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Usher Dancer Mini Two
Sound quality
Measured performance
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Frequency response of the Dancer Mini-Two measured flat right across the audio band, our pink noise analysis shows. Although forward output from the bass units falls away below 50Hz, like most ported loudspeakers, the port takes over and provides strong output down to 20Hz, the red trace of port output shows. Port output is broad so it damps the bass units well and this reflects back into the impedance curve, keeping the residual peaks small. All of which suggests strong bass of good quality, and likely firm subsonics.  

Integration between the twin bass/midrange units and the Diamond tweeter was good with just the slightest dip at 4kHz revealing the high crossover frequency. This means the bass/mids cover a very wide frequency range but a 200mS decay analysis showed low levels of coloration generally, if an overhang at 3kHz likely from the dust caps. The tweeter in particular looks very clean in output and Usher have pushed resonance up to 19kHz – higher than that of rivals; the small lift at 10kHz is not due to resonance our decay analysis showed.

Phase matching of the D’Appolito arrangement was vertically consistent as expected; moving the measuring microphone up and down showed little change. Lateral dispersion was wide too so the Mini-Two will sound the same wherever it is heard.

Sensitivity was high at 89dB Sound Pressure Level from one nominal Watt of input (2.84V), if not as high as some large floor standers. A 4 Ohm bass unit has been used and so the impedance curve dips down to 4 Ohm minima. Overall measured impedance was 6.5 Ohms, so this is nominally a 6 Ohm loudspeaker. There is some reactance in the midband that a Zobel network might usefully have cured but otherwise the Mini-Two is a fairly easy load, but it will draw LF current, like many modern loudspeakers so needs a robust amplifier.

The Mini-Two gets a lot from its two-way drive unit arrangement. The bass/mids run high and the Diamond tweeter’s layered construction pushes resonance out to 19kHz; other Diamond tweeters resonate at 15kHz, giving artificially enhanced treble. The Usher tweeter avoids this effect. The Mini-Two has very wide bandwidth as a result and should deliver a smooth, clean and accurate sound in use. NK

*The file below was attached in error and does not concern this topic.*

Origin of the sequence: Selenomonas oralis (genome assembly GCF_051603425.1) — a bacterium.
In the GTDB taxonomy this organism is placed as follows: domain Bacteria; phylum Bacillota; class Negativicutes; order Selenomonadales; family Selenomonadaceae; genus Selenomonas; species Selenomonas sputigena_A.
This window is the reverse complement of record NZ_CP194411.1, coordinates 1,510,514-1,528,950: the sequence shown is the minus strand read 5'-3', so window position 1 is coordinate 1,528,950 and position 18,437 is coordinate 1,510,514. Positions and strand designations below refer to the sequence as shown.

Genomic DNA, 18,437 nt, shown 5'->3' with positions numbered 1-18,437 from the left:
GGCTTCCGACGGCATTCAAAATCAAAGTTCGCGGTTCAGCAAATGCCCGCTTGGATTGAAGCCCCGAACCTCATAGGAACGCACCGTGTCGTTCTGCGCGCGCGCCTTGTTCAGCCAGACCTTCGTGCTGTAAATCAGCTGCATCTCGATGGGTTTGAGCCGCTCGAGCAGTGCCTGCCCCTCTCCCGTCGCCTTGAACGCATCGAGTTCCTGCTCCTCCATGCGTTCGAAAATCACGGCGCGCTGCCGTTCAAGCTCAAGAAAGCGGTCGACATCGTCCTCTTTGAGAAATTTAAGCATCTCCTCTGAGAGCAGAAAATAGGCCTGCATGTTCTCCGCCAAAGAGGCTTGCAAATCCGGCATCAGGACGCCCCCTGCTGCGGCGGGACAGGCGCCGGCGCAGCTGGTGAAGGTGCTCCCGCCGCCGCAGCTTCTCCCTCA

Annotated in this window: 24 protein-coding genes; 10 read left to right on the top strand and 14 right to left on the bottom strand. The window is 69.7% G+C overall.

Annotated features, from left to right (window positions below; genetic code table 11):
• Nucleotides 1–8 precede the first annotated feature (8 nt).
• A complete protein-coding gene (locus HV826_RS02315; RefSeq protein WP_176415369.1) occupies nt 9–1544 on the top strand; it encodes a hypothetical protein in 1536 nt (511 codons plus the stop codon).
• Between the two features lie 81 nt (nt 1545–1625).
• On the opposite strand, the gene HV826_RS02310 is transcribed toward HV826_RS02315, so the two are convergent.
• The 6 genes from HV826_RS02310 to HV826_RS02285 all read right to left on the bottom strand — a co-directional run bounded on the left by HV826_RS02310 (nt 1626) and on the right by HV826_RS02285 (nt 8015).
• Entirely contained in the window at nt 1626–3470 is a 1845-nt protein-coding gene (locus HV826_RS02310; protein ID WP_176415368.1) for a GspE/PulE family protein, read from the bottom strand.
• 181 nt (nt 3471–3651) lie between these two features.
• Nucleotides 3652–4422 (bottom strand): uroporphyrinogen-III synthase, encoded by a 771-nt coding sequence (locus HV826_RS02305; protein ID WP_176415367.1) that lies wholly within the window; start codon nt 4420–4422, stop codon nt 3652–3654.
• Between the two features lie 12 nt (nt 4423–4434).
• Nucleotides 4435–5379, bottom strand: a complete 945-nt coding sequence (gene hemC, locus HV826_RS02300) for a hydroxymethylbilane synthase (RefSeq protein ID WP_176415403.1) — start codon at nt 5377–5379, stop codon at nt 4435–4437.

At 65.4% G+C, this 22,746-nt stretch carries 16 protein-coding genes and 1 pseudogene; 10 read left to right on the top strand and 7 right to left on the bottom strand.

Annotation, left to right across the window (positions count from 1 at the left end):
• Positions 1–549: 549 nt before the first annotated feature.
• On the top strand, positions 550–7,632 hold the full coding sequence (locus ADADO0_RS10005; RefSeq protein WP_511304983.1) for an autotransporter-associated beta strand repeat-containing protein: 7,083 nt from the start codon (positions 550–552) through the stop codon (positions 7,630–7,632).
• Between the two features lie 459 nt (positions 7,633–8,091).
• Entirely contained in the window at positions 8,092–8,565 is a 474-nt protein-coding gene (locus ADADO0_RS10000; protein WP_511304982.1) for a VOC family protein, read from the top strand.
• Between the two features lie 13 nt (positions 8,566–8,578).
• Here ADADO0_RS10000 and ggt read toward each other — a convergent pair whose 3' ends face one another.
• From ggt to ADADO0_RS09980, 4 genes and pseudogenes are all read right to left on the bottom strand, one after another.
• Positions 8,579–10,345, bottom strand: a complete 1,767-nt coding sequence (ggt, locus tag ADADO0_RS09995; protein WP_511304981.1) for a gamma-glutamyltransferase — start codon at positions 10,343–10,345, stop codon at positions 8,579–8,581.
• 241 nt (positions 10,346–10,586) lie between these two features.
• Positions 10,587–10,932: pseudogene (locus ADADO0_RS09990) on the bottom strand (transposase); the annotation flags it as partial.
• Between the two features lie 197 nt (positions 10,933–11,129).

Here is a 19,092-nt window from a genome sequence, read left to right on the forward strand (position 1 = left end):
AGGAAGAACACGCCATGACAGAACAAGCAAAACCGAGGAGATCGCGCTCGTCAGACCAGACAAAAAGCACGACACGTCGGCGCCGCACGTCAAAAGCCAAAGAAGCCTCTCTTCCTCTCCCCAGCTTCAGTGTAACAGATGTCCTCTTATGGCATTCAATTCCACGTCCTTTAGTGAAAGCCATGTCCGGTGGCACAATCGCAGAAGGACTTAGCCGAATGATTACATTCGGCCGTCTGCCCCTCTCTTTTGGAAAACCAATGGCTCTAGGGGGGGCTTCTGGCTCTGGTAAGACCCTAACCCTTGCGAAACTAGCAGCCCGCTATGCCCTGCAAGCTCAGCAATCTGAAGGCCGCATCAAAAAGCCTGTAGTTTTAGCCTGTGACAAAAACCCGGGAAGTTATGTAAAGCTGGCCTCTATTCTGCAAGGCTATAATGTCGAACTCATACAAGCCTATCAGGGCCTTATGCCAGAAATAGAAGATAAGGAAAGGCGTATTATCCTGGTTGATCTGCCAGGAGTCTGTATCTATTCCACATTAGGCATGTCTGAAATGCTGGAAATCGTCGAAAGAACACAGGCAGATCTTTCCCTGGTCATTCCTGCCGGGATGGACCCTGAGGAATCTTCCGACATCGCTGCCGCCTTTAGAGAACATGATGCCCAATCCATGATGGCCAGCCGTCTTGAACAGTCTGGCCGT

FREQUENCY RESPONSE (what it means)

IMPEDANCE (what it means)



DECAY SPECTRUM 200mS (what it means)

DECAY MAP 200mS (what it means)


Comments (4)
Mini Dancer II DMD performance
4Friday, 05 April 2013 02:42
Mike Pearson

An interesting review and subsequent comments. I have the same speakers but I do not suffer the bass boom at all, just a good extended bass? Probably room size and acoustics make a difference?

I also have the Usher factory graphs for the Mini Dancer II DMD speakers and whilst not exactly the same as those shown in the review, they are fairly similar. Impedance and decay spectrum being slightly different
Foam Port Plugs Installed!
3Tuesday, 15 January 2013 16:19
As you suggested, I half filled the ports with rolled up acoustic foam and immediately heard the difference: tighter bass with no noticeable loss of low end response in my 24ft square listening room.

Sure did help; thanks from across the pond!

You're more than welcome. It's a gloriously simple way to fine tune any reflex loudspeaker. The only other (more expensive) trick is to fill the room with big, deep settees. Most cushions are foam filled and absorb bass energy, damping down room boom.You get a lovely comfortable lounge that sounds great too! NK
Mini Dancer 2
2Wednesday, 14 November 2012 11:36
I run my pair with a high quality medium powered tube amp with great results. I have owned mine for about a year now and they keep on improving. Though it took me some time to get used to the diamond tweeters as I have always used soft domes with the speakers that I have owned.

Hi Paul, that sounds interesting. You should tell us more about how you found them, especially the unique tweeter. It is intensely detailed, I find, and makes the speaker very 'fast' too. It takes no prisoners though.

There is a big issue in running in loudspeakers. B&W say 20 hours for their Kevlar cones but they actually need at least 120 hours before they start to sing. Usher get it right and state 180 hours; at 2 hours a night every night that is 3 months! The longest claimed run-in is for Tannoy Westminsters, a major dealer claiming they need 9 months for the woods to settle. It sounds like your Ushers are steadily getting better.
Foam Port Plugs?
1Monday, 12 November 2012 20:51
I am a USA owner of these loudpeakers, and note that the December issue of The Absolute Sound gives a similarly rave review...and also suggests the need to tighten the low bass.

Query, then: Exactly what did you do to plug the ports: material, dimensions, etc?

We half filled the port with acoustic foam. It was a 3cm slab of foam rolled up into a tube and put into the port. This narrows the port and provides some acoustic resistance. If that is insufficient then the port can be filled completely. You will hear the difference. You can get acoustic foam for the port from Studio Spares or similar operations in the USA.

If your room booms try and put in the largest volume of acoustic foam possible. Big foam-filled settees are good. Studio Spares sell foam bass traps but you need a lot of them in big volume to absorb bass energy. In the Feb issue we will be looking at room equalisation, which also helps suppress the sort of resonant modes that heavy bass form a big loudspeaker can excite.
I hope this helps.

best regards

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